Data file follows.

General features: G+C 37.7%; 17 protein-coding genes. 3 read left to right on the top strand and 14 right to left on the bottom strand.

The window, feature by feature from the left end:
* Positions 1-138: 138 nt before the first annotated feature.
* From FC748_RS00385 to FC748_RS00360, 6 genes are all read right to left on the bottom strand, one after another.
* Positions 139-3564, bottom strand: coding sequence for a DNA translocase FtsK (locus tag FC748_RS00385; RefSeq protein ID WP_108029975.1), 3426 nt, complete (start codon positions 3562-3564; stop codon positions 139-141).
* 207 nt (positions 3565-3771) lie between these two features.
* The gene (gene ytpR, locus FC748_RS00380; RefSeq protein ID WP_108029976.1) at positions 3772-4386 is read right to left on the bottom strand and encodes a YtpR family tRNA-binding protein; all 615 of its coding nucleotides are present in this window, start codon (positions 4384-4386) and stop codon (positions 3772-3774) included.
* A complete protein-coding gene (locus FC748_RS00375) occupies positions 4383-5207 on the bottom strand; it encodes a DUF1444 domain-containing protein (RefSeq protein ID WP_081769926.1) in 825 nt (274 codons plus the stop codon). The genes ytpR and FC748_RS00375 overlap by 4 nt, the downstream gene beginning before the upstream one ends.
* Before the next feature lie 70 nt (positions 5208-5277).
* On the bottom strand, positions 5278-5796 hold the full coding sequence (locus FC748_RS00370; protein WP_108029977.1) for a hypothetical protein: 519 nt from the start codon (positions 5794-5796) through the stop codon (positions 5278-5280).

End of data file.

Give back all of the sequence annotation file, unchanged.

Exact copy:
General features: G+C 37.7%; 17 protein-coding genes. 3 read left to right on the top strand and 14 right to left on the bottom strand.

The window, feature by feature from the left end:
* Positions 1-138: 138 nt before the first annotated feature.
* From FC748_RS00385 to FC748_RS00360, 6 genes are all read right to left on the bottom strand, one after another.
* Positions 139-3564, bottom strand: coding sequence for a DNA translocase FtsK (locus tag FC748_RS00385; RefSeq protein ID WP_108029975.1), 3426 nt, complete (start codon positions 3562-3564; stop codon positions 139-141).
* 207 nt (positions 3565-3771) lie between these two features.
* The gene (gene ytpR, locus FC748_RS00380; RefSeq protein ID WP_108029976.1) at positions 3772-4386 is read right to left on the bottom strand and encodes a YtpR family tRNA-binding protein; all 615 of its coding nucleotides are present in this window, start codon (positions 4384-4386) and stop codon (positions 3772-3774) included.
* A complete protein-coding gene (locus FC748_RS00375) occupies positions 4383-5207 on the bottom strand; it encodes a DUF1444 domain-containing protein (RefSeq protein ID WP_081769926.1) in 825 nt (274 codons plus the stop codon). The genes ytpR and FC748_RS00375 overlap by 4 nt, the downstream gene beginning before the upstream one ends.
* Before the next feature lie 70 nt (positions 5208-5277).
* On the bottom strand, positions 5278-5796 hold the full coding sequence (locus FC748_RS00370; protein WP_108029977.1) for a hypothetical protein: 519 nt from the start codon (positions 5794-5796) through the stop codon (positions 5278-5280).